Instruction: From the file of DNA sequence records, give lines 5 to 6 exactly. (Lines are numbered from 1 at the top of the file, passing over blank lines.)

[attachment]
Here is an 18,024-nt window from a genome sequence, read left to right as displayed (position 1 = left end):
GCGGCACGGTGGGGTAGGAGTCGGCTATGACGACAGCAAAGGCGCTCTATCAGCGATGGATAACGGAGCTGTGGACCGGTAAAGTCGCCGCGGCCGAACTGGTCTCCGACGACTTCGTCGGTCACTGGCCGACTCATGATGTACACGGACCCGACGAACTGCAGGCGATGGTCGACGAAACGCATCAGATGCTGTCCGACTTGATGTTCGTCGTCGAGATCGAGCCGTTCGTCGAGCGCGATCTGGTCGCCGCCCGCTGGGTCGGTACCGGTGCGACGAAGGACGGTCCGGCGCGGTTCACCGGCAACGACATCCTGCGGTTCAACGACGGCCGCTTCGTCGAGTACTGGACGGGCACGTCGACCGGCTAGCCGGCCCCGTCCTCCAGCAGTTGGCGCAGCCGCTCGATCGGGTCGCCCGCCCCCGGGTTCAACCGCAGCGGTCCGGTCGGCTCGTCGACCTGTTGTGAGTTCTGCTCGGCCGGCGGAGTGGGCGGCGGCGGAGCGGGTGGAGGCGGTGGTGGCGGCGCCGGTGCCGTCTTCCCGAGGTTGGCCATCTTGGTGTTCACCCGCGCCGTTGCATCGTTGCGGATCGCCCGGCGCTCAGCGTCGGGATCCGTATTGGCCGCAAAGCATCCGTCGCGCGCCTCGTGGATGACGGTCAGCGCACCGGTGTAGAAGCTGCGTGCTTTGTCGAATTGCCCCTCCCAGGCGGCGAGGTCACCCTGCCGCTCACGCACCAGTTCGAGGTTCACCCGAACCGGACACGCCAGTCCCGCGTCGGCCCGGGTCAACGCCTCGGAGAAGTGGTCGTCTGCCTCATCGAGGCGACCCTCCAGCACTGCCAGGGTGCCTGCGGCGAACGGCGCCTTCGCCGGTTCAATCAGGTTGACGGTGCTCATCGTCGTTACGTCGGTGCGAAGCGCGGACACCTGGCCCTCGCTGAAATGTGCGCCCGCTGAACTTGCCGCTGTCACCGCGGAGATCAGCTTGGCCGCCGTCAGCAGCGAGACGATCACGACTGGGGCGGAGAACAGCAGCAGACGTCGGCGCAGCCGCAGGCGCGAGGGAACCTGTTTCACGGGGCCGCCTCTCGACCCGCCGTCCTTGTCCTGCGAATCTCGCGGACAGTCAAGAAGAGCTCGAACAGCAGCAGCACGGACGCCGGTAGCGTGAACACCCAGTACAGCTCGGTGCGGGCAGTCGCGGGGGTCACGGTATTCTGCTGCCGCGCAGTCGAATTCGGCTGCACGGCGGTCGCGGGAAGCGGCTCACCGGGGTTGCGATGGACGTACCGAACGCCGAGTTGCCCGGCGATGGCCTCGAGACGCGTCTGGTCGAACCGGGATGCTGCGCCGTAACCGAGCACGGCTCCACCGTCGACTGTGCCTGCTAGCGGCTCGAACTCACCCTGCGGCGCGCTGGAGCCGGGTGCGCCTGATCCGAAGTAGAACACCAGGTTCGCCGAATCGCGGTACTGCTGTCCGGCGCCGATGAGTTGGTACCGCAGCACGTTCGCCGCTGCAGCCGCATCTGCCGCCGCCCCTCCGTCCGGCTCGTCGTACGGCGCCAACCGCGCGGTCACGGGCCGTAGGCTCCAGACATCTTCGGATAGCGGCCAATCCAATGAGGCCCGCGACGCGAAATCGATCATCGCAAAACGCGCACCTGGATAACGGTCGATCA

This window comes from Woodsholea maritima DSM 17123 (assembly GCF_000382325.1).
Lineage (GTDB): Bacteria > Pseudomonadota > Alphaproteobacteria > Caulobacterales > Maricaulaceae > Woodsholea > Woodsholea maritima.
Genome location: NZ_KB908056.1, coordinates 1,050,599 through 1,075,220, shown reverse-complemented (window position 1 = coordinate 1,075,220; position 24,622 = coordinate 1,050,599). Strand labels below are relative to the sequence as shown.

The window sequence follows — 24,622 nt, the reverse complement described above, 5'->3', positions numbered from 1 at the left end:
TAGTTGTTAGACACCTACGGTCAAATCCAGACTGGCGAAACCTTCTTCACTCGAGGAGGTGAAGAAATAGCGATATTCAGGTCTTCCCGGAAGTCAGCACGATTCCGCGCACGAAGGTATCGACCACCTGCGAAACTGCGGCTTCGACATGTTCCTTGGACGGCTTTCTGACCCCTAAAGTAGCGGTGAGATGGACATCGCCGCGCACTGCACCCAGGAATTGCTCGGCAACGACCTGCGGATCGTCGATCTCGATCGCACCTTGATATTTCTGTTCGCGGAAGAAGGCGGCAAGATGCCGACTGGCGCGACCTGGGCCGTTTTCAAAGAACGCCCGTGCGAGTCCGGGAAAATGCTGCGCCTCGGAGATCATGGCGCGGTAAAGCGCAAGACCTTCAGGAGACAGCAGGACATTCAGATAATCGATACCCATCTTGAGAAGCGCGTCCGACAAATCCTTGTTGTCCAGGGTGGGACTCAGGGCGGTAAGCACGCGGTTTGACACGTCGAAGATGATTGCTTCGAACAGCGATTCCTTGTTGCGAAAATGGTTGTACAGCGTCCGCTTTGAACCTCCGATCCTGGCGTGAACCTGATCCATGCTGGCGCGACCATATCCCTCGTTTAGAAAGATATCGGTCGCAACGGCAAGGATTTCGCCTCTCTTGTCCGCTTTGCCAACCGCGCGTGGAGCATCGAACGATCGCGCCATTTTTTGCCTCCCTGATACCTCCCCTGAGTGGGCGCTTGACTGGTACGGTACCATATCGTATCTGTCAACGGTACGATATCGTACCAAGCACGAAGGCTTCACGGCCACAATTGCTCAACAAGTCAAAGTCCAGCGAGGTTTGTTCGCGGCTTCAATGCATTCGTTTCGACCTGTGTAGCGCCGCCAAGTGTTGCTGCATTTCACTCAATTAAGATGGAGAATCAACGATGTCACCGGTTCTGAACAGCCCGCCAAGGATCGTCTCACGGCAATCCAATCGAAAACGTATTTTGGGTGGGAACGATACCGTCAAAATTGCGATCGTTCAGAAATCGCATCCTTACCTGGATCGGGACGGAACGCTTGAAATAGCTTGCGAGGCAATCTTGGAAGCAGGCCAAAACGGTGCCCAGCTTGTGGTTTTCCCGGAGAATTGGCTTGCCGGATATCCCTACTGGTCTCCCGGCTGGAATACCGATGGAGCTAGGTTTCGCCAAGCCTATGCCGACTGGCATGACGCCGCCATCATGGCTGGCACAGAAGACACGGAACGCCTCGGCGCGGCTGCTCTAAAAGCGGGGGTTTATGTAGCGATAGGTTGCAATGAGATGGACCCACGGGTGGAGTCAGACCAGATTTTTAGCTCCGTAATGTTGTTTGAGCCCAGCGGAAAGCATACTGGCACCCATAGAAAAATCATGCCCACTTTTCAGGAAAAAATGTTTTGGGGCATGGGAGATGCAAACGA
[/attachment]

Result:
Genome location: NZ_KB908056.1, coordinates 1,050,599 through 1,075,220, shown reverse-complemented (window position 1 = coordinate 1,075,220; position 24,622 = coordinate 1,050,599). Strand labels below are relative to the sequence as shown.

The window sequence follows — 24,622 nt, the reverse complement described above, 5'->3', positions numbered from 1 at the left end: